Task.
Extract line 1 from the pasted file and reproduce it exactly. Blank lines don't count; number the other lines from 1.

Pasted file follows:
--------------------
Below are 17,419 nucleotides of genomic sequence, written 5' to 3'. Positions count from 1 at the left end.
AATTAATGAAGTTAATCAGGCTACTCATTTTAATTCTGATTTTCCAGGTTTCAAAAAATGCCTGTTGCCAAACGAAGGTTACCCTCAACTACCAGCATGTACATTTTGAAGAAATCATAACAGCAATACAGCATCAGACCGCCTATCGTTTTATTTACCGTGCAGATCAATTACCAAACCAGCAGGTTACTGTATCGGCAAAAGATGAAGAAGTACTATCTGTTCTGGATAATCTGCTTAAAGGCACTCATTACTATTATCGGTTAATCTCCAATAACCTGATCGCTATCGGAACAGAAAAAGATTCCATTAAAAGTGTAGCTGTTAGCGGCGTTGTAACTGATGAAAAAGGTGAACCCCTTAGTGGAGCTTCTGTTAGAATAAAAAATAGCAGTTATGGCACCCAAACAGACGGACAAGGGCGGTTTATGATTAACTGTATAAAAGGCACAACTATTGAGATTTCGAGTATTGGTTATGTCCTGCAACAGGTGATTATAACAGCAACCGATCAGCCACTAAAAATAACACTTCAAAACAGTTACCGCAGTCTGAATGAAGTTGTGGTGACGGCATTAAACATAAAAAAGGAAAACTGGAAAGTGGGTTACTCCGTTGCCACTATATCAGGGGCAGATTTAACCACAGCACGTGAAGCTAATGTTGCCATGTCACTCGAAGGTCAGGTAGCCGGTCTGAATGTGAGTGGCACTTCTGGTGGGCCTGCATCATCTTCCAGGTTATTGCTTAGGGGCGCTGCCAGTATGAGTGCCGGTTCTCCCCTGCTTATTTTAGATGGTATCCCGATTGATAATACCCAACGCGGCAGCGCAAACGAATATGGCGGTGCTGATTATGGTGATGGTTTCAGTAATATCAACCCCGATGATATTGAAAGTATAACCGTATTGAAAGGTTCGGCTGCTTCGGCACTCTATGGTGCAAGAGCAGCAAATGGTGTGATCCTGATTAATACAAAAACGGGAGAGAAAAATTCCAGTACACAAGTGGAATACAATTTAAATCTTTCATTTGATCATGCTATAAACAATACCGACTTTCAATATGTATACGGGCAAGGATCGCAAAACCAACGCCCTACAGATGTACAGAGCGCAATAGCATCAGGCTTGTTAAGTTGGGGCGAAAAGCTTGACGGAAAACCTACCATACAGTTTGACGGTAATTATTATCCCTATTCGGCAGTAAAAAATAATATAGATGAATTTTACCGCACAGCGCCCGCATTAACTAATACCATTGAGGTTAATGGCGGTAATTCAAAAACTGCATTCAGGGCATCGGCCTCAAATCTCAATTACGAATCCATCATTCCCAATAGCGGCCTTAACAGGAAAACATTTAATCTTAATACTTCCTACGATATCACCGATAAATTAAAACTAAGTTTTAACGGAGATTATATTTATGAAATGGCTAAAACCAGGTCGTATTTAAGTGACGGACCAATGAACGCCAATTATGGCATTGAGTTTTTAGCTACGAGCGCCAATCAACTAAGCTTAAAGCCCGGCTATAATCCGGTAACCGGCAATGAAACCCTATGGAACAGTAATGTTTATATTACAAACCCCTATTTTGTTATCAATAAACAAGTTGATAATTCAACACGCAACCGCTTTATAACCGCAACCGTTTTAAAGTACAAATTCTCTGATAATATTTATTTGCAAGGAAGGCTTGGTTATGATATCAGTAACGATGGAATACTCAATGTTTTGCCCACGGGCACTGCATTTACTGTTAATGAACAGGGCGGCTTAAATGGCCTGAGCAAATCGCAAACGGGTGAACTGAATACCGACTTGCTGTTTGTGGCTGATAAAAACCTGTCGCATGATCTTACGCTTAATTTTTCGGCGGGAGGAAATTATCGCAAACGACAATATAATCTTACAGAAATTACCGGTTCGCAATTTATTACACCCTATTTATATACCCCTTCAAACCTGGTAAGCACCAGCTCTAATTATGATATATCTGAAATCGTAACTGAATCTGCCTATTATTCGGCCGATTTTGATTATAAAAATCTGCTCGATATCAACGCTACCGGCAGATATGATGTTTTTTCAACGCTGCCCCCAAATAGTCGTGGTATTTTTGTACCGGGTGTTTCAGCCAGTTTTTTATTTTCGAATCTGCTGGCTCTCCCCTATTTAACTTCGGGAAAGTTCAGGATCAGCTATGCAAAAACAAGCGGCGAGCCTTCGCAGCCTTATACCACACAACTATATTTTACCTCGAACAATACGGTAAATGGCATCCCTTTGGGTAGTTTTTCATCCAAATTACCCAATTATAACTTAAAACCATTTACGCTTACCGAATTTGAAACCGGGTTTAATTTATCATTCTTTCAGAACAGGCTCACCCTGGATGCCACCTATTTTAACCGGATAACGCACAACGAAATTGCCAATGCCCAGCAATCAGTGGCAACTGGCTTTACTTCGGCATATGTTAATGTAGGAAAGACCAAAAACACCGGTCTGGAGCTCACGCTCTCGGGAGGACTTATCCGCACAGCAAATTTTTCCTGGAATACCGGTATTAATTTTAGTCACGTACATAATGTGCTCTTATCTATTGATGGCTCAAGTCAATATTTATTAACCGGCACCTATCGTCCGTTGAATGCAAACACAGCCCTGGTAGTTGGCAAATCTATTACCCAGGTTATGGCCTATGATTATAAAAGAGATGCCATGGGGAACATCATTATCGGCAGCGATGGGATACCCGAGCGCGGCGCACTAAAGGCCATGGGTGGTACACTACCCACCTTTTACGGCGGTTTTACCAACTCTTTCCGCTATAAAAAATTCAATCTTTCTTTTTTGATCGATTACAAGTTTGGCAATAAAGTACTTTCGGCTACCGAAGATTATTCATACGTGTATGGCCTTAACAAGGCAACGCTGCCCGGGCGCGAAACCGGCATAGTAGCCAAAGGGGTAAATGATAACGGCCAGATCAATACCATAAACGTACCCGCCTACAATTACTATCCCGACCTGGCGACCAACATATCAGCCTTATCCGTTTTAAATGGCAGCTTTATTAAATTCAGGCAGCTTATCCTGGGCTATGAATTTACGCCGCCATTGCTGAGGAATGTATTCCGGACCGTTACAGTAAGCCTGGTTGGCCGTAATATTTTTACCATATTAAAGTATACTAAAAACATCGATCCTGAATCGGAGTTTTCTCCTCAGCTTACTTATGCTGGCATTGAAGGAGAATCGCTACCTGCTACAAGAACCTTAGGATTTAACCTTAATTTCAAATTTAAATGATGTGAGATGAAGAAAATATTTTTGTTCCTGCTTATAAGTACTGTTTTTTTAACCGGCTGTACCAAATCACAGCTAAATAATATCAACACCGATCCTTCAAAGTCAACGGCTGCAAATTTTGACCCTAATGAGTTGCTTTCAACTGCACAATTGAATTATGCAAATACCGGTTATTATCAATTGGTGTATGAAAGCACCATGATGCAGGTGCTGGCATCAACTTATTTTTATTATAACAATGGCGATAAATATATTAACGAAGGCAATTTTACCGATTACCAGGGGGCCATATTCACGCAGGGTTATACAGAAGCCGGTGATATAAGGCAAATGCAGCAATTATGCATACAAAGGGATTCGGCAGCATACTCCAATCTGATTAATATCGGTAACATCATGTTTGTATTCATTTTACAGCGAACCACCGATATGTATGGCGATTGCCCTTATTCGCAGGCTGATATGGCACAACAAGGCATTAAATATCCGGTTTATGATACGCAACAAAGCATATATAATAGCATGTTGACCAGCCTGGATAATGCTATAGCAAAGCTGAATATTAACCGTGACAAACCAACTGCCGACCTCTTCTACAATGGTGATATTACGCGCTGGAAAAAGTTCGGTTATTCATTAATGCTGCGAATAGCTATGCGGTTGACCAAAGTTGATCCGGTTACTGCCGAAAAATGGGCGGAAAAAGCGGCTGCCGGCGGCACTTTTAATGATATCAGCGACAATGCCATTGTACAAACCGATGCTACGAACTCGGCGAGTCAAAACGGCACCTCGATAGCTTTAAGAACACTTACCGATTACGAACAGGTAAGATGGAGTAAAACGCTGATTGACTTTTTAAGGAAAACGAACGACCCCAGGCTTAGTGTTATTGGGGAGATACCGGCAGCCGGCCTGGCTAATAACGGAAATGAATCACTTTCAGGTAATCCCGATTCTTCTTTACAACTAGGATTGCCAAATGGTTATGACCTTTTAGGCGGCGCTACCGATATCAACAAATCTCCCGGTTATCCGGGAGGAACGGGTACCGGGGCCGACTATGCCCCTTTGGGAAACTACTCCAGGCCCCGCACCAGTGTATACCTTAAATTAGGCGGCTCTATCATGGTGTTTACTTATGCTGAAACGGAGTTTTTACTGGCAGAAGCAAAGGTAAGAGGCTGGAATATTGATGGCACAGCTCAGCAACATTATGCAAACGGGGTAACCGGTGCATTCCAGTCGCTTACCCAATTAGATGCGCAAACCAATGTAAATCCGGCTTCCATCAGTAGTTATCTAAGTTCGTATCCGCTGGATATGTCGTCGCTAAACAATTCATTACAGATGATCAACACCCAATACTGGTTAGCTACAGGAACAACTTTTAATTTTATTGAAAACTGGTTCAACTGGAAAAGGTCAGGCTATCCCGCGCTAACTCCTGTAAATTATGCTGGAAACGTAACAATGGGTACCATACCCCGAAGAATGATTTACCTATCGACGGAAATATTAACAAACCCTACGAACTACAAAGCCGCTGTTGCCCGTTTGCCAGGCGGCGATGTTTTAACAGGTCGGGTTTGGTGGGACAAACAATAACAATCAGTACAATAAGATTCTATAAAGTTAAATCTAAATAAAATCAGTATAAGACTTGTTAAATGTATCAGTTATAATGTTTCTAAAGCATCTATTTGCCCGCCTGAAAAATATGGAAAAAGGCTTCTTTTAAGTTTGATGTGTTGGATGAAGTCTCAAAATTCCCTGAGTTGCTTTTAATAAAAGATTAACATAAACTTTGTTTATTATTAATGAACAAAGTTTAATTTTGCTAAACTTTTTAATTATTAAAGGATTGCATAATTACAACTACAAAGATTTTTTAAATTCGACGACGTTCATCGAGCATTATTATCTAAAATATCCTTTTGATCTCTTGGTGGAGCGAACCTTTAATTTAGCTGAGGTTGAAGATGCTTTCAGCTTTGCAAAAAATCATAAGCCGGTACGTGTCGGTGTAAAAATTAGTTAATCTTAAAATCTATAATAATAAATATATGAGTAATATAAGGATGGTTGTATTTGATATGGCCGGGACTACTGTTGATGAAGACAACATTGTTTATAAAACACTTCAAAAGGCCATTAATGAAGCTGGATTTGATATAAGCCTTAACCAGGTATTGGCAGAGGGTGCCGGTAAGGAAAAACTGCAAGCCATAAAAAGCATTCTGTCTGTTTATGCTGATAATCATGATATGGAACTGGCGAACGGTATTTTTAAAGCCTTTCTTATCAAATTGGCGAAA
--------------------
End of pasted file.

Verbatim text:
Below are 17,419 nucleotides of genomic sequence, written 5' to 3'. Positions count from 1 at the left end.